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For better or worse, 3D guns are here

For better or worse, 3D guns are here

It’s the wild, wild West all over again. This time the cowboys aren’t loading up those Winchesters, they’re crowded around the printer while their new 3D gun prints. 

The world’s first DIY 3D gun (named The Liberator) was fired in May of 2013 by Cody. Not Buffalo Bill Cody, but 25 year-old Cody Wilson, founder of Defense Distributed. And the shot heard round the world, whether or not you paid attention, is one that is about to revolutionize life as we know it.
 
3D printers are not some futuristic fiction; they’re here now. What’s more, the price tag that once read $30,000 is now affordable for almost all cowpokes at about $1200 -- make that $599 as Amazon has recently slashed the price on the 2nd Generation model. Called Cubify Cube 3D Printer, it claims to work right out of the box, no user training required.
 
Granted, the original Liberator was made of plastic and wasn't heralded for its accuracy. There were people who tried to fire traditional ammo in the plastic gun with outcomes that were dangerously unsuccessful, but that was 2013 and technology marches on. Defense Distributed now offers The Ghost Gunner, "a small CNC milling machine that costs a mere $1200 and is capable of spitting out an aluminum lower receiver for an AR-15 rifle. This device allows people with no gunsmith training to assemble a working assault rifle at home with no licensing or serial number — and it’s completely legal." (ed note: legal for now anyway)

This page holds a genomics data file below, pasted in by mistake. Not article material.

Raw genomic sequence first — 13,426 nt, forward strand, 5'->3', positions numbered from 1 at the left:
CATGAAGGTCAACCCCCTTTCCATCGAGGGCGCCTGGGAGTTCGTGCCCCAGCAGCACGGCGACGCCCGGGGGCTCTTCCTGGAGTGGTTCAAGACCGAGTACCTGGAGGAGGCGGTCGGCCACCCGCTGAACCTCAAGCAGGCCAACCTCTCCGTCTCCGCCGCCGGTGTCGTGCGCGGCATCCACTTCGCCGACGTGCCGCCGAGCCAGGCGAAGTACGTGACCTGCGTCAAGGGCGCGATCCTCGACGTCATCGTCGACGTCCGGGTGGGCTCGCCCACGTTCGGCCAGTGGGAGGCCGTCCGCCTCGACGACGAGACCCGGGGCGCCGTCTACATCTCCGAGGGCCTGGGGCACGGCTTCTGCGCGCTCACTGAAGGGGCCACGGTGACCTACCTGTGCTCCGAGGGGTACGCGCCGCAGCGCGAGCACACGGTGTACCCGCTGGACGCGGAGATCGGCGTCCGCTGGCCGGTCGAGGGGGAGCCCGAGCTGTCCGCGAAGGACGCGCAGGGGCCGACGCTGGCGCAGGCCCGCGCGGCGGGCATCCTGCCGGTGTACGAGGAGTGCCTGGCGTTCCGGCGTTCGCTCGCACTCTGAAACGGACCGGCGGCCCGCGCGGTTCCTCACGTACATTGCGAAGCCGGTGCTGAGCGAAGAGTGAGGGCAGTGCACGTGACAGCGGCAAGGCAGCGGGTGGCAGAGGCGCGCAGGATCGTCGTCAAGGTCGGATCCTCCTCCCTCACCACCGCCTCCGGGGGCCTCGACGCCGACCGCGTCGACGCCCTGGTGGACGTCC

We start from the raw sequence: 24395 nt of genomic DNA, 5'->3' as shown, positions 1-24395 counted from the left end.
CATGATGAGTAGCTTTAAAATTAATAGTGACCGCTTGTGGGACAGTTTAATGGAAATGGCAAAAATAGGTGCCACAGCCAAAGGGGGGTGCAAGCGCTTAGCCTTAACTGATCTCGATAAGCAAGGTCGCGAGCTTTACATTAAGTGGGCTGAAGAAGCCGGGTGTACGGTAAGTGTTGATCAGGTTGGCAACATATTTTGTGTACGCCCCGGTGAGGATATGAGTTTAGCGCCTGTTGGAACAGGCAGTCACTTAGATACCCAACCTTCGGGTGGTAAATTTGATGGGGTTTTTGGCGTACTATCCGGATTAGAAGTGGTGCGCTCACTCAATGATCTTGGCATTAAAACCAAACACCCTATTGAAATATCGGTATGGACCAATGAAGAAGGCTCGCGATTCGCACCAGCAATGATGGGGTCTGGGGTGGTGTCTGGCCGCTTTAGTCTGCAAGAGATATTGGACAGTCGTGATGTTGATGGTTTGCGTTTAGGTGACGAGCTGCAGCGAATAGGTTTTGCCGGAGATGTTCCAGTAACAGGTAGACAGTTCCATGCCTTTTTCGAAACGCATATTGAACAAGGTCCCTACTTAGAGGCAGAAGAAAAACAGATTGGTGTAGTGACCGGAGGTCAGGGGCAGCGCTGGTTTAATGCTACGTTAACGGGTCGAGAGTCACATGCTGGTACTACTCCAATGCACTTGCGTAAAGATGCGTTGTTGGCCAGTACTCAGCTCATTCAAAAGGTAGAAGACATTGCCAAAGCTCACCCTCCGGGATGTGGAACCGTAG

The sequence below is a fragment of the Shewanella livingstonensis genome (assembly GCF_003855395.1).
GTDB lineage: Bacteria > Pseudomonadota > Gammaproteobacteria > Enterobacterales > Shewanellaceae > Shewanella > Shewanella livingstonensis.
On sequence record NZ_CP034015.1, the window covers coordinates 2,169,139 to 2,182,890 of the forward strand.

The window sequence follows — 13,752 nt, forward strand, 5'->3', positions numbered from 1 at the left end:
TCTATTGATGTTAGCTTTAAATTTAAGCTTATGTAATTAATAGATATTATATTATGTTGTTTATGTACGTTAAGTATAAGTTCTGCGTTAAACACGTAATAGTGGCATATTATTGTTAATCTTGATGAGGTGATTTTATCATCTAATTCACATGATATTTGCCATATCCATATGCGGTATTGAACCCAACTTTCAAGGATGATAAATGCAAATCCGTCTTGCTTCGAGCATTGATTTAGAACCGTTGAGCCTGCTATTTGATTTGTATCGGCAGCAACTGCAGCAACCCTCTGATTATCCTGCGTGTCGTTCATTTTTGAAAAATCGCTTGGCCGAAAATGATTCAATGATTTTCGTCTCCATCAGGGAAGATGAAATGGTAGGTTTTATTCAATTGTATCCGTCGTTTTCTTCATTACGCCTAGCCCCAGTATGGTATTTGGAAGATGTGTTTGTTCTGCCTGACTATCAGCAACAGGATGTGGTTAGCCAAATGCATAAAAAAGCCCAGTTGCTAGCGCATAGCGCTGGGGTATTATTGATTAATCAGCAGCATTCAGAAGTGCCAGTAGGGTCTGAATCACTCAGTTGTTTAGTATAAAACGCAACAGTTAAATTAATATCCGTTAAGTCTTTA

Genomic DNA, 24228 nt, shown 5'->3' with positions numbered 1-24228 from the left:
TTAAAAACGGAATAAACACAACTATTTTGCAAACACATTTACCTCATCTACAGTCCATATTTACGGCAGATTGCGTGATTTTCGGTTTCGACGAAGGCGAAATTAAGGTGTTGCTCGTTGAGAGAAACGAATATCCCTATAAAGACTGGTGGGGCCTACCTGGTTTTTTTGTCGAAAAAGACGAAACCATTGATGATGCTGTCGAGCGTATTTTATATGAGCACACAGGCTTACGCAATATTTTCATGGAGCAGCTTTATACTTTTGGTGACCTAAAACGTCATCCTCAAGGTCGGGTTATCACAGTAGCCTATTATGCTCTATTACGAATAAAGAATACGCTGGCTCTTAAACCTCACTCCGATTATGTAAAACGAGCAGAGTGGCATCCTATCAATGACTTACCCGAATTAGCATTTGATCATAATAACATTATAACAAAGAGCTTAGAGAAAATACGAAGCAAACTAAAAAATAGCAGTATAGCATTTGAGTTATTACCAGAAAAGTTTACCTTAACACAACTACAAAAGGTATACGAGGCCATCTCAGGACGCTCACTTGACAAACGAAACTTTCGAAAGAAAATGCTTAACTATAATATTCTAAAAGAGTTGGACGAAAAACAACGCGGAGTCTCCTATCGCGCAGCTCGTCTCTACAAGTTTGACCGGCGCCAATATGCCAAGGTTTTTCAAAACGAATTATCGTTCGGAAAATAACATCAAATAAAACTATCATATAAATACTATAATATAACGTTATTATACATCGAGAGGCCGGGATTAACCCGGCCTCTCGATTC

As you might imagine, the legal ramifications of printing your own weapons are staggering. The fact is that Americans create technology much faster than lawmakers can regulate it. Two years ago, the State Department ordered Cody Wilson to remove the online plans he had posted. Those plans had been downloaded more than 100,000 times in only two days. [1]
 

The mind blowing possibilities of this new technology stand to change medicine, art, science, engineering, and well, just about every other area of our lives.

After you get past the novelty of printing your own cell phone case, shoes, toys, and gadgets, think about how a print-your-own-kidney could make those organ donation waiting lists obsolete. Wake Forest’s Institute for Regenerative Medicine is working on that solution right now, using a small tissue sample from the patient to “seed” the printer. The printing process currently takes about 7 hours, but 7 hours vs. unknown months of waiting for a new kidney? No brainer.

Let’s hope somebody somewhere is working overtime to figure out a way hackers can’t get into these 3D software programs. 

The software for printing your own gun? You’ll have to talk to Cody about that. In the meantime, you could check out the 3D Printing (For Dummies), no kidding.

And investment opportunities? Our money is on this new technology.

 

Resources:

[1] Computer World, Lucas Mearian, July 7, 2015. "U.S. State Department moves to block 3D-printed gun plans online"

[2] Natural News, Rhonda Burns, August 12, 2013. "The New John Waynes and Their 3D Printers"

[3] Wired.com, Andy Greenberg, June 11, 2015. "Feds Tighten Restrictions on 3-D Printed Gun Files Online" 

This article was contributed by
Dream Sporting Trips

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